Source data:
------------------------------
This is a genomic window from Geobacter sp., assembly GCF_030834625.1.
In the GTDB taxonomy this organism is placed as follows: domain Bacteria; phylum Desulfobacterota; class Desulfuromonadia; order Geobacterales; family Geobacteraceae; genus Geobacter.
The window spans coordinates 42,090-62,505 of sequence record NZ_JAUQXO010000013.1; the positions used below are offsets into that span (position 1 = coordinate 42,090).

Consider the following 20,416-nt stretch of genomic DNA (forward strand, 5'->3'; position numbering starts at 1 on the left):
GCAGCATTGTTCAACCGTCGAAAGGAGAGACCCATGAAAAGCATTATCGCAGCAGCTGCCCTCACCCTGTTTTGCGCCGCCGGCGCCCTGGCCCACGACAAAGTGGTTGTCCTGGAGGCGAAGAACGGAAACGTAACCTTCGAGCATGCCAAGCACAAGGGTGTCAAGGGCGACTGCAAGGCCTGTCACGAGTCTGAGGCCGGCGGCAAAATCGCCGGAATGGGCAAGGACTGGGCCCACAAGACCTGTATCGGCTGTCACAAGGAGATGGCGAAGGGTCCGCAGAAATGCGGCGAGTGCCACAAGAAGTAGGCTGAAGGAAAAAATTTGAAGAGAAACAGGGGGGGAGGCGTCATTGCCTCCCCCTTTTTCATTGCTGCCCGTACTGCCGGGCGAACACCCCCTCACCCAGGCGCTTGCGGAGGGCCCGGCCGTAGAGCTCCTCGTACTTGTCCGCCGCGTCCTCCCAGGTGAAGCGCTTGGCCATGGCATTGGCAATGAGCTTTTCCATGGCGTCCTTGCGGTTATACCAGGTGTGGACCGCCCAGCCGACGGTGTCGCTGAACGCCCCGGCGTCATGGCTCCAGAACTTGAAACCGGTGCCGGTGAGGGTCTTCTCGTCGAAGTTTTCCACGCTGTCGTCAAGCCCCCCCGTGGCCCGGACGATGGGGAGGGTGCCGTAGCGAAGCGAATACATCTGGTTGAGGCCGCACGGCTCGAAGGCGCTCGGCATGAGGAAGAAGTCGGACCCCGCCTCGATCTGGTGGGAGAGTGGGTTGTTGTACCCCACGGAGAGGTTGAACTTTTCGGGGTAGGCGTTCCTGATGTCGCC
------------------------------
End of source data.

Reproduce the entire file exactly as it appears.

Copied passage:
This is a genomic window from Geobacter sp., assembly GCF_030834625.1.
In the GTDB taxonomy this organism is placed as follows: domain Bacteria; phylum Desulfobacterota; class Desulfuromonadia; order Geobacterales; family Geobacteraceae; genus Geobacter.
The window spans coordinates 42,090-62,505 of sequence record NZ_JAUQXO010000013.1; the positions used below are offsets into that span (position 1 = coordinate 42,090).

Consider the following 20,416-nt stretch of genomic DNA (forward strand, 5'->3'; position numbering starts at 1 on the left):
GCAGCATTGTTCAACCGTCGAAAGGAGAGACCCATGAAAAGCATTATCGCAGCAGCTGCCCTCACCCTGTTTTGCGCCGCCGGCGCCCTGGCCCACGACAAAGTGGTTGTCCTGGAGGCGAAGAACGGAAACGTAACCTTCGAGCATGCCAAGCACAAGGGTGTCAAGGGCGACTGCAAGGCCTGTCACGAGTCTGAGGCCGGCGGCAAAATCGCCGGAATGGGCAAGGACTGGGCCCACAAGACCTGTATCGGCTGTCACAAGGAGATGGCGAAGGGTCCGCAGAAATGCGGCGAGTGCCACAAGAAGTAGGCTGAAGGAAAAAATTTGAAGAGAAACAGGGGGGGAGGCGTCATTGCCTCCCCCTTTTTCATTGCTGCCCGTACTGCCGGGCGAACACCCCCTCACCCAGGCGCTTGCGGAGGGCCCGGCCGTAGAGCTCCTCGTACTTGTCCGCCGCGTCCTCCCAGGTGAAGCGCTTGGCCATGGCATTGGCAATGAGCTTTTCCATGGCGTCCTTGCGGTTATACCAGGTGTGGACCGCCCAGCCGACGGTGTCGCTGAACGCCCCGGCGTCATGGCTCCAGAACTTGAAACCGGTGCCGGTGAGGGTCTTCTCGTCGAAGTTTTCCACGCTGTCGTCAAGCCCCCCCGTGGCCCGGACGATGGGGAGGGTGCCGTAGCGAAGCGAATACATCTGGTTGAGGCCGCACGGCTCGAAGGCGCTCGGCATGAGGAAGAAGTCGGACCCCGCCTCGATCTGGTGGGAGAGTGGGTTGTTGTACCCCACGGAGAGGTTGAACTTTTCGGGGTAGGCGTTCCTGATGTCGCC